The Supreme Court has decided that the lawsuit being brought by former Minor League Baseball players against Major League Baseball over not being paid minimum wage, nor being paid for spring training and extended spring training can move forward after MLB appealed the decision made at a lower level court.

This is both a big deal, but also not as big of a deal as it may initially sound. The ruling from Monday was only about the class action status of the lawsuit. What the decision wasn’t related to was anything about the lawsuit itself. The suit, being led by Garrett Broshuis – a former pitcher in the minors and now an attorney who is also doing great work for Advocates for Minor Leaguers – is seeking back pay for time spent in both Arizona and Florida playing professionally back to 2009 spring training.

What that means is that nearly every single minor league baseball player since 2009 would be eligible to join the class action lawsuit. As reported by Baseball America, players who spent time playing in the California League would also be eligible to join (though it’s unlikely one would have played in that league, but also never have been at a spring training or instructional league) – but, it could mean that players who passed through the California League could be due more back pay.

 

15 Responses

    • Doug Gray

      I’ve actually talked with two lawyers that I know about this since yesterday. Both believe that this is likely going to be settled rather than go to trial at this point. Both said something to the extent that a large majority of class action suits don’t make it to judgment and are settled before they get that far.

      • RojoBenjy

        Yep, they got to come through with the green or get taken to the cleaners. Juries usually don’t side with multi-billionaire conglomerates.

  1. RojoBenjy

    Hey RML gang!

    Guess who’s on the Marlins’ playoff roster?

    Chad Wallach

    Good for him!

  2. Simon

    milb could bankrupt mlb. A perfect storm is brewing. I’m not on either side of this but players should be 1) allowed to form a union 2) be paid minimum wage 3) have access to the same training resources as MLB players. Let the chips fall where they may.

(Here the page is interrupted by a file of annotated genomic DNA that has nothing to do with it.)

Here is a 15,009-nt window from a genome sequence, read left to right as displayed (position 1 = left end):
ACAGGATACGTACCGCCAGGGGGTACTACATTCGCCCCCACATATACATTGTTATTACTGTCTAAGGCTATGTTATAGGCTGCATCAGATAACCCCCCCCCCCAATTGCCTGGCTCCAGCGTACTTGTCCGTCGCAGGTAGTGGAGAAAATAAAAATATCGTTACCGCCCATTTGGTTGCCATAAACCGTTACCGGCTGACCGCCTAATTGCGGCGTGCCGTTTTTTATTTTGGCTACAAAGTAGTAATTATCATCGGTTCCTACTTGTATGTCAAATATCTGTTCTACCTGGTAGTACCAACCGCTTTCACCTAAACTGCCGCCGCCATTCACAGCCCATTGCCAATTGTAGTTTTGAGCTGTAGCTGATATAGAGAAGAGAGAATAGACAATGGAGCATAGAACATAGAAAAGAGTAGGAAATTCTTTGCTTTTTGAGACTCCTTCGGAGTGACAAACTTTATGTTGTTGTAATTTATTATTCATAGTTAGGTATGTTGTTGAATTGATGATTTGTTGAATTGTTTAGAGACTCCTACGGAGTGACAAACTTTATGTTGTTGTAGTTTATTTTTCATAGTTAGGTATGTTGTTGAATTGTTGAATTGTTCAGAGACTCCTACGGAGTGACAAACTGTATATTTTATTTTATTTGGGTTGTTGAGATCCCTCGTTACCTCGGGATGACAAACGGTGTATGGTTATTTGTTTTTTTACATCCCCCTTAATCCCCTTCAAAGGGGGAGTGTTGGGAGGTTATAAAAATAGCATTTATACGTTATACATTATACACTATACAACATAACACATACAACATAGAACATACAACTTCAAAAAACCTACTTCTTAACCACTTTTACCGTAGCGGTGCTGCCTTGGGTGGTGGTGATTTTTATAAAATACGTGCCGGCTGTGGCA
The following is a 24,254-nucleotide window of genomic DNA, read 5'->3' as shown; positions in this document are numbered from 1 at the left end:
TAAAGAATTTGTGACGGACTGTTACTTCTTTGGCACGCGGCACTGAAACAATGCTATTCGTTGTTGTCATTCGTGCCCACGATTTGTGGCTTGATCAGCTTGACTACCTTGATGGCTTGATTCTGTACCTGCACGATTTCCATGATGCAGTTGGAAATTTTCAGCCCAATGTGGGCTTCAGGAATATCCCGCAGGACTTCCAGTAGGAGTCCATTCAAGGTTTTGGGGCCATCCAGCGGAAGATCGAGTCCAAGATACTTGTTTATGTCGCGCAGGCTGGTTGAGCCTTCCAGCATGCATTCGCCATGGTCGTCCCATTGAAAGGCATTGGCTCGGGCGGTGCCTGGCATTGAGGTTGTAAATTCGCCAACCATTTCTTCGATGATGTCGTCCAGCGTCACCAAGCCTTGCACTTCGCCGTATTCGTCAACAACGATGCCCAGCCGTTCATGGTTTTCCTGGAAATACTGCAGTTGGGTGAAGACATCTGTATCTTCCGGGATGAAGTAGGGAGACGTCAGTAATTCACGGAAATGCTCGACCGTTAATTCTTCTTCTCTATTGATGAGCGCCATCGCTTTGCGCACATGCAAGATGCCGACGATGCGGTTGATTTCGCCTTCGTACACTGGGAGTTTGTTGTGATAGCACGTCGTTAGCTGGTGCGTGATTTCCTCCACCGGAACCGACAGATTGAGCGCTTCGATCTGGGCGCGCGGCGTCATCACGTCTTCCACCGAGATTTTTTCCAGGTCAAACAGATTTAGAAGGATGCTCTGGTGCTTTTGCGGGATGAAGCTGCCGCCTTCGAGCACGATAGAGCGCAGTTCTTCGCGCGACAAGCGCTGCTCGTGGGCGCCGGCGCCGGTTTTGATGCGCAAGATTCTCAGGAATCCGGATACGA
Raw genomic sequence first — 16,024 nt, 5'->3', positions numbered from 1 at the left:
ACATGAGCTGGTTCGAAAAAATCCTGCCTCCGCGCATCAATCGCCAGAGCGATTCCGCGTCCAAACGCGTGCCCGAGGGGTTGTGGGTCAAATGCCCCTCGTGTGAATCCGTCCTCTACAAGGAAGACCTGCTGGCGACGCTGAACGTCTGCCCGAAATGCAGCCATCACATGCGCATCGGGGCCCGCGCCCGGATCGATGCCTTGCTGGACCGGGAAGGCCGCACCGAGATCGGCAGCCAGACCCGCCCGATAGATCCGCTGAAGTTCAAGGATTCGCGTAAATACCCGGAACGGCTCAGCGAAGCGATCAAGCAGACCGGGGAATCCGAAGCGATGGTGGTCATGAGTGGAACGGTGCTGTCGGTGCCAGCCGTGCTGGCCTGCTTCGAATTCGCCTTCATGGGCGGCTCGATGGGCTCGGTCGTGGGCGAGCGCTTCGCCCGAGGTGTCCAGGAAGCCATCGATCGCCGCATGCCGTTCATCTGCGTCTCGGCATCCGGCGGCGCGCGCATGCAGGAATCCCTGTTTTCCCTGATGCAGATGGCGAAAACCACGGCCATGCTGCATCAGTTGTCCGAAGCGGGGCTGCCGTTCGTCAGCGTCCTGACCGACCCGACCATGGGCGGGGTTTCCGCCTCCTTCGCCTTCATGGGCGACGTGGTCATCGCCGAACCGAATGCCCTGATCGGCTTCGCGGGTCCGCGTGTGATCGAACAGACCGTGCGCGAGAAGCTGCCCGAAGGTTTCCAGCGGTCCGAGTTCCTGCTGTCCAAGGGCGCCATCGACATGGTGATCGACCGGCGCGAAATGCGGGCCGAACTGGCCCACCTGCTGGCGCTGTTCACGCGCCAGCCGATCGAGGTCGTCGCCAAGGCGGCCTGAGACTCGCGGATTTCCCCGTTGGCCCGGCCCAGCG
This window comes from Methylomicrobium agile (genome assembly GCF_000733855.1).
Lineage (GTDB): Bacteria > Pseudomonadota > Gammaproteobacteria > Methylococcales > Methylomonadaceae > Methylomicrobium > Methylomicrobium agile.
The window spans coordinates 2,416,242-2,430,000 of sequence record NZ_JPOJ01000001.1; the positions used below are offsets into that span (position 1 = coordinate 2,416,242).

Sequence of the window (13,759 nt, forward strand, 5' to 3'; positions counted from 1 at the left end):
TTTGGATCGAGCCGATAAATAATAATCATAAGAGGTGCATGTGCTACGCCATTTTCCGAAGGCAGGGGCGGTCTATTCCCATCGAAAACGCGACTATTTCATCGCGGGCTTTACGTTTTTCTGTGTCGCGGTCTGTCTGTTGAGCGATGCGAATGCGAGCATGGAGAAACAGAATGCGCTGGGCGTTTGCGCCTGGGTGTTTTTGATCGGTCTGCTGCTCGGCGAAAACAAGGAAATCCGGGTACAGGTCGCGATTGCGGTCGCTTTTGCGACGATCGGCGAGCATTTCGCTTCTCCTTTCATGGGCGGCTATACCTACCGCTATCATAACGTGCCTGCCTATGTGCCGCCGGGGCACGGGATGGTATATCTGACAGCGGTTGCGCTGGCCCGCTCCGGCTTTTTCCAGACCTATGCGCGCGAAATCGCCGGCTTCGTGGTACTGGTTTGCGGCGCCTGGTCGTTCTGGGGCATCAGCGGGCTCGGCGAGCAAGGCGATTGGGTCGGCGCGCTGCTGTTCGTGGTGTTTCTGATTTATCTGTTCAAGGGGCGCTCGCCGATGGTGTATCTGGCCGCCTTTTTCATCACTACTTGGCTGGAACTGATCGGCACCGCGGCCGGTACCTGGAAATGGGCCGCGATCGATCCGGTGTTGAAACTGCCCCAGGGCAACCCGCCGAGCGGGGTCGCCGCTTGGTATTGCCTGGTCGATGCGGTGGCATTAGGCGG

• James K

      This move doesn’t have to bankrupt mlb. They can pay more to the minor leaguers, and less to the superstars making tens of millions per year.

    • Doug Gray

      If paying your employees minimum wage is going to bankrupt your $11,000,000,000 per year business, you’re probably doing something wrong in your business.

      • Simon

        I didn’t say it would I”m saying that it could.Could meaning maybe or perhaps. Lawyers tend to not stop at meeting the obligation but they tend to go after reparations in one way shape or another.

        Another note card board cutouts don’t pay attendence, I’m not a futures analyst but I think common sense would imply that probably isn’t sustainable either especially when television revenues are going down across the board, and by across the board I mean not just sports with NBA tanking around 50% but it with all forms of televised broadcasting, people are staying home you would think viewing is up but instead it is way down. When the world goes back to work the viewership will dip even further. MLB has MLB.TV which is great but that revenue from 1 paying annual subriber doesn’t even come close to what the average family attending a single game pays at the ballpark. $93.99 might pay for the seats of 3 or 4 people but it won’t cover the food, parking, and misc. sold at the ballpark.

      • Doug Gray

        Television revenues for sports are going UP, Simon. Like way up. The latest national MLB contract, that was signed last month, was 60% higher than the previous one signed.

  3. MK

    Doubt players will win at trial. Each player signed a contract agreeing to their compensation. It is not like they are hourly ticket takers who were hired for an hourly wage. I signed a contract with a carpenter to build my patio deck. If it cost more than we agreed I didn’t have to pay more, we had a contract. A legal contract is going to trump fairness or emotion and that is the instruction a judge would give a jury.

    • Doug Gray

      I’m not a lawyer, but the ones that have weighed in seem to think this is a very different kind of situation than the one you signed with a builder.

      • MK

        One of the Dragons who lived with us left his contract here when he went home and it is pretty cut and dried. I don’t believe they were considered employees either even though they had a Reds ID. We went to a Reds game on one of their days off and even though they had the IDs they could not get employee discounts in the gift shop. Rick Walls did let them in the Hall of Fame for free.

      • Doug Gray

        Here’s the thing about contracts: If they break the law it doesn’t matter if you signed it and agreed to it, it’s not a valid contract. That’s the argument they are making: The contracts violate labor law.

  4. Michael Smith

    MK they may be under contract but they are not 1099 guys. They are 100% company employees. The biggest question that will come up imo if it makes it to trial is not being paid for spring training and instructional leagues that are mandatory.

    p.s. if i am wrong about them not being paid more than a per diem then my bad.